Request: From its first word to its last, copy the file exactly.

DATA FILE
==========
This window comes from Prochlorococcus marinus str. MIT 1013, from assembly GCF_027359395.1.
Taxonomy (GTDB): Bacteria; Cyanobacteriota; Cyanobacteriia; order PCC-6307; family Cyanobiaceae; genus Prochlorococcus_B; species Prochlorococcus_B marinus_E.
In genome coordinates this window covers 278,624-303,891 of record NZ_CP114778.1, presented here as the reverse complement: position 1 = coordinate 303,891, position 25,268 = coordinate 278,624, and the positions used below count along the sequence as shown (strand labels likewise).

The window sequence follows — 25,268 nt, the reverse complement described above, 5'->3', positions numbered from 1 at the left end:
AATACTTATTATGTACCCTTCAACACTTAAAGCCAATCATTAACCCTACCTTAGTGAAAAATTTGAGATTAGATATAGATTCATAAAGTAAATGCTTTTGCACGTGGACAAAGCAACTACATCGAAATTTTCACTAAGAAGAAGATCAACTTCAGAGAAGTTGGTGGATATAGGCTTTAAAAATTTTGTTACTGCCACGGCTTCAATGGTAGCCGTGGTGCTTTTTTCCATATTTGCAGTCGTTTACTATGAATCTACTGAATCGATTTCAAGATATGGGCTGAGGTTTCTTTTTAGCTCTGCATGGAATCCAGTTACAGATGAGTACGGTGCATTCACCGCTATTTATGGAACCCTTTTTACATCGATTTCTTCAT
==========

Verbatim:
This window comes from Prochlorococcus marinus str. MIT 1013, from assembly GCF_027359395.1.
Taxonomy (GTDB): Bacteria; Cyanobacteriota; Cyanobacteriia; order PCC-6307; family Cyanobiaceae; genus Prochlorococcus_B; species Prochlorococcus_B marinus_E.
In genome coordinates this window covers 278,624-303,891 of record NZ_CP114778.1, presented here as the reverse complement: position 1 = coordinate 303,891, position 25,268 = coordinate 278,624, and the positions used below count along the sequence as shown (strand labels likewise).

The window sequence follows — 25,268 nt, the reverse complement described above, 5'->3', positions numbered from 1 at the left end:
AATACTTATTATGTACCCTTCAACACTTAAAGCCAATCATTAACCCTACCTTAGTGAAAAATTTGAGATTAGATATAGATTCATAAAGTAAATGCTTTTGCACGTGGACAAAGCAACTACATCGAAATTTTCACTAAGAAGAAGATCAACTTCAGAGAAGTTGGTGGATATAGGCTTTAAAAATTTTGTTACTGCCACGGCTTCAATGGTAGCCGTGGTGCTTTTTTCCATATTTGCAGTCGTTTACTATGAATCTACTGAATCGATTTCAAGATATGGGCTGAGGTTTCTTTTTAGCTCTGCATGGAATCCAGTTACAGATGAGTACGGTGCATTCACCGCTATTTATGGAACCCTTTTTACATCGATTTCTTCAT